So why all the hoopla about guns for women? Because women currently are the largest growth sector in the shotgun industry. And when women get involved, families start getting involved. That is what we need for the sport to continue to grow. One thing is for sure: While women have been competing in shotgun sports for years, more and more are entering the recreational-shooting world. I personally have watched the number of women shooters grow exponentially. Ten years ago I started a women’s shooting group called G.R.I.T.S. (Girls Really Into Shooting) with four women and myself. In November 2014 we made it an official membership organization, and in just more than one year we had 320 members, nine chapters and 10 gun clubs cheering us on. The gun industry is embracing women shooters and answering with more and more “off the shelf” guns for them (see below).


(Source: By Elizabeth Lanier. )

Pigeon or Dove Tortellini

Note that you will need to cook these tortellini within a couple hours after making them — or you can freeze them and have them ready to rock whenever, although frozen tortellini only keep for 3 to 4 months before deteriorating. To properly freeze, put the whole baking sheet in the freezer for a few hours, then you can put them all in a freezer bag. Once they’re made, this recipe comes together in minutes.

This is also a recipe you can use for any red meat: Pigeon, squab and dove of course, but duck, goose, sharptail grouse, ptarmigan, woodcock, are all good substitutes. Or you could use venison, lamb, goat or beef, too.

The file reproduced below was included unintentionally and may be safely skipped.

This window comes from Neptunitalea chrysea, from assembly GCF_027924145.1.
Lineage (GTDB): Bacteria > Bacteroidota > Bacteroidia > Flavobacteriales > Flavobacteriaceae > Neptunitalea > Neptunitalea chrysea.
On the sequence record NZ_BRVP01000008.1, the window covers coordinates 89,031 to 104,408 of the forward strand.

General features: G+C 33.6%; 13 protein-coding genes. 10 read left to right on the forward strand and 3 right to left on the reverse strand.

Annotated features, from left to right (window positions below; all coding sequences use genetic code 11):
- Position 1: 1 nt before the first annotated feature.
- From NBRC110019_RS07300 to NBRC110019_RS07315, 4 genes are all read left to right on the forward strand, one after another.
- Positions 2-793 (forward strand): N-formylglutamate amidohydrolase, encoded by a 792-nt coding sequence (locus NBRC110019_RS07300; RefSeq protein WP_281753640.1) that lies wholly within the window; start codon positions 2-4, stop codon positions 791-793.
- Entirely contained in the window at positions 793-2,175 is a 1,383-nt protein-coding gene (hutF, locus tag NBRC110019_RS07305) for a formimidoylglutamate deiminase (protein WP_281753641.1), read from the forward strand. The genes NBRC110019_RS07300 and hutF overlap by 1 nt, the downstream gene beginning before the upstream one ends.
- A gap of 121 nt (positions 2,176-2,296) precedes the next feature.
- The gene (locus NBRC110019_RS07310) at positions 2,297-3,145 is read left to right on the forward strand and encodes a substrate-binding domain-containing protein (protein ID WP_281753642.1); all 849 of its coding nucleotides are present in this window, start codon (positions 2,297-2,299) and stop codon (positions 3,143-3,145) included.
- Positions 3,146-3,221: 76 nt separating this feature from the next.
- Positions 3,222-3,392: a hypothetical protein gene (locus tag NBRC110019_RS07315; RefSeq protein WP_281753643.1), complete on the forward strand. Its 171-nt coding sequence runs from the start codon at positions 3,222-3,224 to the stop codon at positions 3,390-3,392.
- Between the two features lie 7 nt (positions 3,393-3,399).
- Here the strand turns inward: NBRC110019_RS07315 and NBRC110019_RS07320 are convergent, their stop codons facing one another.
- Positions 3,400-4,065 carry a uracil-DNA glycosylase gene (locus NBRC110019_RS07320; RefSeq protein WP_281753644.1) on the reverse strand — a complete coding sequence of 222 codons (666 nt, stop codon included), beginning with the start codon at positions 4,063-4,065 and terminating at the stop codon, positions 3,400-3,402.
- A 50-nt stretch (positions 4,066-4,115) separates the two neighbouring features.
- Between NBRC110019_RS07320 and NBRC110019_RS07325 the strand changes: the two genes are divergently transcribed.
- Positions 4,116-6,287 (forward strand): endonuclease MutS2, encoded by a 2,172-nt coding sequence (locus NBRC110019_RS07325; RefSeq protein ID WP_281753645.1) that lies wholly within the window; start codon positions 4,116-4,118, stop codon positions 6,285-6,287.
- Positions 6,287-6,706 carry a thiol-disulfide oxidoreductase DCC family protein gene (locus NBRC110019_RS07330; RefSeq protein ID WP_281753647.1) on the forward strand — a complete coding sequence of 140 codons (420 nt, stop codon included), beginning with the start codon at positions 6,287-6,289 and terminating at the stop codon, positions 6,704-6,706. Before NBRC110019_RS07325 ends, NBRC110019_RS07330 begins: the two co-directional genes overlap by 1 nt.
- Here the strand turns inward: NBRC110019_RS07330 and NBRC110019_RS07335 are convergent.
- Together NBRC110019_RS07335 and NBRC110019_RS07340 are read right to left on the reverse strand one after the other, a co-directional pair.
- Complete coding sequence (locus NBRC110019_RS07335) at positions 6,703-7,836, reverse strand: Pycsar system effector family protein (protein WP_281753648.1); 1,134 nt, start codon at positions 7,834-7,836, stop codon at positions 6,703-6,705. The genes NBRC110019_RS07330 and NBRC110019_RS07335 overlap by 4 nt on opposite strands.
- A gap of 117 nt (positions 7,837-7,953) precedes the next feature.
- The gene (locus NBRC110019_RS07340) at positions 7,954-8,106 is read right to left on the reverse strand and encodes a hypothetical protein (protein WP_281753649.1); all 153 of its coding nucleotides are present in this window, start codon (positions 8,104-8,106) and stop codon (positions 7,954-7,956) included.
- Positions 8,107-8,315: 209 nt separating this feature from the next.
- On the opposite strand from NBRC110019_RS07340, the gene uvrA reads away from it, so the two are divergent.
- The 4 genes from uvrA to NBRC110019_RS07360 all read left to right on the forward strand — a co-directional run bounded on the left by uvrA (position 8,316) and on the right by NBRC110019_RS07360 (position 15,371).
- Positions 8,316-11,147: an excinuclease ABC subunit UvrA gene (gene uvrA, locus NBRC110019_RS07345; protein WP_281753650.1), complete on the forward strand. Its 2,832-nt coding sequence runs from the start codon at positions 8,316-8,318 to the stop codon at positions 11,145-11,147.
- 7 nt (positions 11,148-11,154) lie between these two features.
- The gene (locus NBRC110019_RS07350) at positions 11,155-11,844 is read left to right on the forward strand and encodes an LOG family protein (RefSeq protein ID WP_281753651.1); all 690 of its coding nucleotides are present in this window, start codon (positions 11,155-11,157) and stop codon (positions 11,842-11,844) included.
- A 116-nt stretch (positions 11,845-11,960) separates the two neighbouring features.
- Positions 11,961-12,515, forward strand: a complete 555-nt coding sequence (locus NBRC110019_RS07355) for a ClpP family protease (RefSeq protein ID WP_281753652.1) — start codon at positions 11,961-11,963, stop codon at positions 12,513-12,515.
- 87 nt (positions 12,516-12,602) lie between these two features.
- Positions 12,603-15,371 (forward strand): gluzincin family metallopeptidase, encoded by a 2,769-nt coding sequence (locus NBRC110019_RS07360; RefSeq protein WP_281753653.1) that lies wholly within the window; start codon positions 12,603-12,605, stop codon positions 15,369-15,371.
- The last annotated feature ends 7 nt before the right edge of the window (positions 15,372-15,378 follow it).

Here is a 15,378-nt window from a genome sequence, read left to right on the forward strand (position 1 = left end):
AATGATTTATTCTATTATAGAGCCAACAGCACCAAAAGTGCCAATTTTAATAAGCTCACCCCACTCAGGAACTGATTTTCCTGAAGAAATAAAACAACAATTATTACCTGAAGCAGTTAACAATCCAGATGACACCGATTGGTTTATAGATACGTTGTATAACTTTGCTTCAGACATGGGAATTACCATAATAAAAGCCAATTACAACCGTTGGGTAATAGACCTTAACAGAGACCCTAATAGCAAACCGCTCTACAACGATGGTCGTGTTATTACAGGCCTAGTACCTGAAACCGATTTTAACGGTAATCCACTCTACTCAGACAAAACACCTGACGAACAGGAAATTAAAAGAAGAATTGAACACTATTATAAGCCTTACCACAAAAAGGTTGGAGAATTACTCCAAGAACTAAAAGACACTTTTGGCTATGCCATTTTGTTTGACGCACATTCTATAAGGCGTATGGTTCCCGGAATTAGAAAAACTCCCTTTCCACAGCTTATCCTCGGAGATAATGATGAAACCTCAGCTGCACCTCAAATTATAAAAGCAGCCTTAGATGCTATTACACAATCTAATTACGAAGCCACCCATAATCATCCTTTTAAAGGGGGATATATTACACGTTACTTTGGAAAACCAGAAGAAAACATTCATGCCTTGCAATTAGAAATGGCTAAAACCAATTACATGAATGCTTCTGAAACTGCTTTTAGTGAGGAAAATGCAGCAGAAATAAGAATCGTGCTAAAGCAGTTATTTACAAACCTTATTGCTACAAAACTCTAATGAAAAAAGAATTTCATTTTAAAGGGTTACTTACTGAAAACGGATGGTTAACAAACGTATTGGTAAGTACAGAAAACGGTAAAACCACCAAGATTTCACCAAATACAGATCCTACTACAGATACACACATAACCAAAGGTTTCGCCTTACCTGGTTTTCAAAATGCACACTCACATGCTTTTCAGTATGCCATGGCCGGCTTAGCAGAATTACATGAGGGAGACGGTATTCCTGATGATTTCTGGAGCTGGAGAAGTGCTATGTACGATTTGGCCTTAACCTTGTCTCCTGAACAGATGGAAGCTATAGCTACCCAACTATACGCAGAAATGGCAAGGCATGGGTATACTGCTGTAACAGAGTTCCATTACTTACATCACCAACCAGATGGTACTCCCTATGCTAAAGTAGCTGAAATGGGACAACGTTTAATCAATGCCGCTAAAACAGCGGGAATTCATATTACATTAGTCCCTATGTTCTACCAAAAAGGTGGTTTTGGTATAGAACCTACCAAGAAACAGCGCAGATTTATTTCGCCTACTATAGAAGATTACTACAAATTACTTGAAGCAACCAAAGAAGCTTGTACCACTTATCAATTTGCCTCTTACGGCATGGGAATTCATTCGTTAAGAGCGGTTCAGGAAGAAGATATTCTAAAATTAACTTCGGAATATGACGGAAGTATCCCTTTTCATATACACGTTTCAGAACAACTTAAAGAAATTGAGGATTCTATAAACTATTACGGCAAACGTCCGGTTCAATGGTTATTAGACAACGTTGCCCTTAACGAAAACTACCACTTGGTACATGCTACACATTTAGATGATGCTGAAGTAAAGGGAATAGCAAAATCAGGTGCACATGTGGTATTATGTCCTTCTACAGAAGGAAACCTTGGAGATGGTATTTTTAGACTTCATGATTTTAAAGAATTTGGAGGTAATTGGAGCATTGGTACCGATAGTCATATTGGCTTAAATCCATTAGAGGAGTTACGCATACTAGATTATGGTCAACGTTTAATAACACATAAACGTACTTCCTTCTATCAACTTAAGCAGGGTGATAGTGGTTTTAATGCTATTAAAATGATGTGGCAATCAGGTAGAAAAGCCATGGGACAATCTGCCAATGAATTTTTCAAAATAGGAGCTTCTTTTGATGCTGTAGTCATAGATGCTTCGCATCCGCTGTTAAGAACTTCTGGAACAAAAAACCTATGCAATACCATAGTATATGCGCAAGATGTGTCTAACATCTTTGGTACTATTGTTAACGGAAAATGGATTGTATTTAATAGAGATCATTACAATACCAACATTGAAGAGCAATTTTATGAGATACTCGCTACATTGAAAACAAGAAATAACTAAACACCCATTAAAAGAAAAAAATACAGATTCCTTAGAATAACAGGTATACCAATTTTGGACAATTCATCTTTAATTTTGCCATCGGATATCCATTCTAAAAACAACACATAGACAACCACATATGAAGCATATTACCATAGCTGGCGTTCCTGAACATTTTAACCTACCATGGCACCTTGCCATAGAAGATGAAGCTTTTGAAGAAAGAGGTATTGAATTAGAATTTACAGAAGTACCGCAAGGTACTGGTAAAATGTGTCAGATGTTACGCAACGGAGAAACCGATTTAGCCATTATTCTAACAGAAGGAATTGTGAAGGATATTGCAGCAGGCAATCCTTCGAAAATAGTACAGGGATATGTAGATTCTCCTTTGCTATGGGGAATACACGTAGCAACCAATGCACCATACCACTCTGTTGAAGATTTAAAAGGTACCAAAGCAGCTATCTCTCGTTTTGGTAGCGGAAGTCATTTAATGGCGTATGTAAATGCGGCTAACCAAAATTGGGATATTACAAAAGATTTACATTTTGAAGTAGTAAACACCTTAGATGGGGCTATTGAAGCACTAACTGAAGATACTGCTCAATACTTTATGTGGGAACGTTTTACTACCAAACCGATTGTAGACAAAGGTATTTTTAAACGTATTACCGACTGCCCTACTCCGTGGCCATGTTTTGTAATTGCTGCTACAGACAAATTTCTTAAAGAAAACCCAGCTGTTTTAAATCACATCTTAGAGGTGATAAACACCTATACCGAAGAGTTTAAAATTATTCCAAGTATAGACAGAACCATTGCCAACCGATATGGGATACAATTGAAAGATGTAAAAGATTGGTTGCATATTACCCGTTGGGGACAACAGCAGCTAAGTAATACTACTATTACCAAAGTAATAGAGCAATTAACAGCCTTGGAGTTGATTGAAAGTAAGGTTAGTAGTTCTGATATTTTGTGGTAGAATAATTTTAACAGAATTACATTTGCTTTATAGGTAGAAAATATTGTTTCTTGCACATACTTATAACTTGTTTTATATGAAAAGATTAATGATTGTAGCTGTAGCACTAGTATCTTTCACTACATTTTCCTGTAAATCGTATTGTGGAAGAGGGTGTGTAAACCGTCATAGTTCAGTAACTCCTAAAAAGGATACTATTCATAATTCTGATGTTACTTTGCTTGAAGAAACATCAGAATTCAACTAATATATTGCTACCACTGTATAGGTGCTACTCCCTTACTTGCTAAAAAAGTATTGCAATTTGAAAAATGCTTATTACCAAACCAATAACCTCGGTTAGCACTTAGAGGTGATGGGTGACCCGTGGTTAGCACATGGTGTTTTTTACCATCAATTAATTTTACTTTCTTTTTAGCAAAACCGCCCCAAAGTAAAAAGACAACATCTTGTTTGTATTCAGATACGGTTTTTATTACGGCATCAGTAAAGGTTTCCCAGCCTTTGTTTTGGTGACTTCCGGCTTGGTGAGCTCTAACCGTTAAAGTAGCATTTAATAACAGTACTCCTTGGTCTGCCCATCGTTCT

I like a mid-range red wine to drink with this, like a Chianti or a French Cotes du Rhone. As for beer, go with something bold and malty like a Scottish ale or an English brown ale or a German dunkelweizen.

Serves 4 to 6.

Prep Time: 90 minutes

Cook Time: 10 minutesPhoto by Holly A. Heyser


  • 10 ounces of all-purpose flour, about 2 cups
  • 2 eggs
  • 1 ounce of water, about 3 tablespoons


  • 3 pigeons or teal, or 6 doves
  • Salt
  • 3 tablespoons duck fat, butter or olive oil
  • 4 large garlic cloves, unpeeled
  •  1/4 cup sweet white wine or sherry
  • A small pinch of celery seed
  • 1 teaspoon minced fresh rosemary
  • Black pepper to taste


  • 5 tablespoons unsalted butter
  • 1 tablespoon fresh rosemary
  • 8 juniper berries, mashed
  • Grated pecorino or parmesan cheese, for garnish


  1. To make the dough, make a well in the flour and drop the eggs and water in. scramble the eggs in the center with a fork and then incorporate the flour until you get a shaggy mass. Knead this well for 6 to 8 minutes, then wrap the dough in plastic wrap and set aside for an hour. Alternatively, if you have a vacuum sealer, you can seal the dough, which will hydrate the dough instantly.